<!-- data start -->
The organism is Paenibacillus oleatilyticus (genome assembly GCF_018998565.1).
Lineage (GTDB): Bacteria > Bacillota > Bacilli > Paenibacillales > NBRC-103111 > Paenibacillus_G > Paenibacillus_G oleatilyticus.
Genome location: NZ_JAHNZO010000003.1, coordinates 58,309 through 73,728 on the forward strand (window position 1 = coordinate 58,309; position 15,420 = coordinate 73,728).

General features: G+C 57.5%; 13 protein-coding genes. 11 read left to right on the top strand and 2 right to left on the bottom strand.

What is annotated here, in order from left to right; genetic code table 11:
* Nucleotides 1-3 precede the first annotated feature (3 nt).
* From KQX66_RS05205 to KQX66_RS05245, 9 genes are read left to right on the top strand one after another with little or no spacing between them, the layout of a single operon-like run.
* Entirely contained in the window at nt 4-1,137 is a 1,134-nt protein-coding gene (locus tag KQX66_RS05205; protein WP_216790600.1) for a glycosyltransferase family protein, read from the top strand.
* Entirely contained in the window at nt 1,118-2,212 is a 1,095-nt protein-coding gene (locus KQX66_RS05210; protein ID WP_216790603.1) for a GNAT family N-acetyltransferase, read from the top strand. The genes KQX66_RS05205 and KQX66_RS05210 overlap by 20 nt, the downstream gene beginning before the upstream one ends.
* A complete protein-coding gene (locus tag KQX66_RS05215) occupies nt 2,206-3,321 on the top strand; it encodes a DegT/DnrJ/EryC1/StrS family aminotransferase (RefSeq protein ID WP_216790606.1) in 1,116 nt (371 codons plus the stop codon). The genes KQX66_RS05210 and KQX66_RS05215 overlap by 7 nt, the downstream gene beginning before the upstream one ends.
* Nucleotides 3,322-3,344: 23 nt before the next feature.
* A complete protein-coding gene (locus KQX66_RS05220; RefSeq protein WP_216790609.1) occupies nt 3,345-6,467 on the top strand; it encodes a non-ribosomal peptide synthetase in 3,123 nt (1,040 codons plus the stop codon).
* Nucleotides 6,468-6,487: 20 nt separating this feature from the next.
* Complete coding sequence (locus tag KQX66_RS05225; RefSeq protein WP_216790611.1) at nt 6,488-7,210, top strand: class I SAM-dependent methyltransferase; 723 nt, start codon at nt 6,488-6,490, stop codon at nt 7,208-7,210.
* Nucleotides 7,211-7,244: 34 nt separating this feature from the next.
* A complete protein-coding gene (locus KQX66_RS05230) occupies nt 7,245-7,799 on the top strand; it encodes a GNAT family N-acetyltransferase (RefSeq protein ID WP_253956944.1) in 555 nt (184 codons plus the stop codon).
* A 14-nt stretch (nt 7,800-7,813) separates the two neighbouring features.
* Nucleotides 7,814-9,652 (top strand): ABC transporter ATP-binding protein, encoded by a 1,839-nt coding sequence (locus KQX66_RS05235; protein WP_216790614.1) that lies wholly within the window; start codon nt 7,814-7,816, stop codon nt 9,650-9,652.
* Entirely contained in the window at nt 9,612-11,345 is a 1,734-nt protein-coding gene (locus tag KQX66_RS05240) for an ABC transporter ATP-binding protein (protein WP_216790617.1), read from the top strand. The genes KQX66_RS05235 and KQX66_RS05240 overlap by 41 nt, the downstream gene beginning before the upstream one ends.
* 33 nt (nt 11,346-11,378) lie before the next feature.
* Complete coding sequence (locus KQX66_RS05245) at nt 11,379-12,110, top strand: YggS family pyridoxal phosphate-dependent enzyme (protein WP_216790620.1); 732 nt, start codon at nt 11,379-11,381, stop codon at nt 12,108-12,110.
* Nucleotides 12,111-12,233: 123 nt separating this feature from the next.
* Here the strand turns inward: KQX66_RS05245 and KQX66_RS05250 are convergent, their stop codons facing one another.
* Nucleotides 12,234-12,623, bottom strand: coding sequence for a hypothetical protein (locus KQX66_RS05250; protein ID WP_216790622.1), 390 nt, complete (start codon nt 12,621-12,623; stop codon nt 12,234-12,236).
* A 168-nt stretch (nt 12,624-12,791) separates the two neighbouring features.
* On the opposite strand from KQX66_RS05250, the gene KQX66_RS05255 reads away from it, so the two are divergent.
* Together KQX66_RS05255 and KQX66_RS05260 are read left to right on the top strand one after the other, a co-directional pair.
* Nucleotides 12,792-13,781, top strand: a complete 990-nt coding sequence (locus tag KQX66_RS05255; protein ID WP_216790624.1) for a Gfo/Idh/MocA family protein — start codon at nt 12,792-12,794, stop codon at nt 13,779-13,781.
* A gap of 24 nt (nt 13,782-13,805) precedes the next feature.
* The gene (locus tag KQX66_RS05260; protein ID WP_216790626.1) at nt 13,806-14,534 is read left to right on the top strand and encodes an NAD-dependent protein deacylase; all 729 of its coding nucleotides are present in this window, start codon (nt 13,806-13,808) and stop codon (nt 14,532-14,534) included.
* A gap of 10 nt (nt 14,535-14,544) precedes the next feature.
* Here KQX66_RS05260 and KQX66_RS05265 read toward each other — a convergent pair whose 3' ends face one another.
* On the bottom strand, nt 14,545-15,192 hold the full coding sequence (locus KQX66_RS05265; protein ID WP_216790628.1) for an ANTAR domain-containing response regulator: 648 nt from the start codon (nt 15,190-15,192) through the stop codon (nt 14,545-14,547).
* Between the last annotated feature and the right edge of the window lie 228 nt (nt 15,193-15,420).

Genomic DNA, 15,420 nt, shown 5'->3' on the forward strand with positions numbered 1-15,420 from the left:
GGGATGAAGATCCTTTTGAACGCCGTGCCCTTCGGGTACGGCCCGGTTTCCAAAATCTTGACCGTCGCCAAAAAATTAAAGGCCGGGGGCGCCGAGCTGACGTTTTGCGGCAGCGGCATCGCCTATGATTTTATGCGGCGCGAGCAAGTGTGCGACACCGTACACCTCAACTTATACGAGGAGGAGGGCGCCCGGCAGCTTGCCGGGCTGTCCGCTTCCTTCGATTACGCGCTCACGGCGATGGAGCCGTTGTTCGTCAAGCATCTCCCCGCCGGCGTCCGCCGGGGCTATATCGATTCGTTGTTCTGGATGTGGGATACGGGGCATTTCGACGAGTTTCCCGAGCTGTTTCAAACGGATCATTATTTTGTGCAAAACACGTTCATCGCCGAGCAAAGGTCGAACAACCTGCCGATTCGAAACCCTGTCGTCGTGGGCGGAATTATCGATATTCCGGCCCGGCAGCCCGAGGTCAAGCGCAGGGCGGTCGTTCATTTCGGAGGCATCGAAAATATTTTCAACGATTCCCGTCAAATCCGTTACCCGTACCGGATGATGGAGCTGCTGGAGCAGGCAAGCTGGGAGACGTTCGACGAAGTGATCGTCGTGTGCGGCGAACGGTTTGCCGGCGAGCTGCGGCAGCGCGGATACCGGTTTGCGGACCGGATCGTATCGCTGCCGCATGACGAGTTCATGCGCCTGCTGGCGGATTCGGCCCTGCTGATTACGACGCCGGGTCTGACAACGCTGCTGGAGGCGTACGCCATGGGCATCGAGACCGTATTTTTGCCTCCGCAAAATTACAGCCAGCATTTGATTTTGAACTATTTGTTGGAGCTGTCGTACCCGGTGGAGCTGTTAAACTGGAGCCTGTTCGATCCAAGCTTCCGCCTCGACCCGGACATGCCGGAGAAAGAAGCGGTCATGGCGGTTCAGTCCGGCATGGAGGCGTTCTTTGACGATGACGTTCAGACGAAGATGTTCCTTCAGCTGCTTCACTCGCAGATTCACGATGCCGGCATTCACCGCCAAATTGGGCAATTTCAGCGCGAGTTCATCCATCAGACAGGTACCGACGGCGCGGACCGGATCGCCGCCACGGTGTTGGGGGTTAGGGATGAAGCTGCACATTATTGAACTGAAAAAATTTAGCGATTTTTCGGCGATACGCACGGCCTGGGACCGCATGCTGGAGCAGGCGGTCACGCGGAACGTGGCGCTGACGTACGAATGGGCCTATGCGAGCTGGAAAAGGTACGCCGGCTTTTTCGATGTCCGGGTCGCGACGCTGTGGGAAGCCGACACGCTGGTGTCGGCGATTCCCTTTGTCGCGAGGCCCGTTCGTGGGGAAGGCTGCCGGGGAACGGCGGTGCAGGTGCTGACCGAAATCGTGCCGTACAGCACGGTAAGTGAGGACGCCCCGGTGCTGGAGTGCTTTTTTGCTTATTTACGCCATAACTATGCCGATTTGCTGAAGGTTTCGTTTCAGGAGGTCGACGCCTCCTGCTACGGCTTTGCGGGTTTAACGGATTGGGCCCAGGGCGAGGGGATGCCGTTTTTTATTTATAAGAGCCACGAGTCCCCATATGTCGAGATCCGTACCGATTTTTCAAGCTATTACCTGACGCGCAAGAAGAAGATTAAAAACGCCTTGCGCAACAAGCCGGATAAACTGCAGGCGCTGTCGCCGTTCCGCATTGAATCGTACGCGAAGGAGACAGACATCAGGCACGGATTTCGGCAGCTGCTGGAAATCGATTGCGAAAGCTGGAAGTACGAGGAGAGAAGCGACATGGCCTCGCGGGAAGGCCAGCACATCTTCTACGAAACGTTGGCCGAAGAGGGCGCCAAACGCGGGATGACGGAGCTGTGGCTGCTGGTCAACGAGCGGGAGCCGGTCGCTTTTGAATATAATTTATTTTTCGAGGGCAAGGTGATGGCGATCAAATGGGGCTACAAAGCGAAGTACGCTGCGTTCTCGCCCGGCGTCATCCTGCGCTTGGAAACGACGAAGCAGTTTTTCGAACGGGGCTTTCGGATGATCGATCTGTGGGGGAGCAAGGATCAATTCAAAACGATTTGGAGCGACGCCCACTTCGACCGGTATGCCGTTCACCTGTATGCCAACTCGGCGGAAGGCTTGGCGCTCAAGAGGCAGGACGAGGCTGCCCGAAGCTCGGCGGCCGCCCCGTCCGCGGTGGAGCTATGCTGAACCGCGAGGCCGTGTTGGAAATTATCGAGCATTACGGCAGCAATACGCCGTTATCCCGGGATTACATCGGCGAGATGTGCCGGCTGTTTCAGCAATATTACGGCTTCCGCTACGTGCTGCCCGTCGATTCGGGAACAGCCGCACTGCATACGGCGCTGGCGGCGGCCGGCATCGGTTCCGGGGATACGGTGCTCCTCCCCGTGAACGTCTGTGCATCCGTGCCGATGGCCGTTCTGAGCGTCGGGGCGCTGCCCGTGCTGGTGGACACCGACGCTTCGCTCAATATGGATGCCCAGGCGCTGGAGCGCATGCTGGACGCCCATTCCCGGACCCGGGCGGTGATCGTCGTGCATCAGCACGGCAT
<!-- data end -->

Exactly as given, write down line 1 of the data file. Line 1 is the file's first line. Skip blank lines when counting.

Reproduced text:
The organism is Paenibacillus oleatilyticus (genome assembly GCF_018998565.1).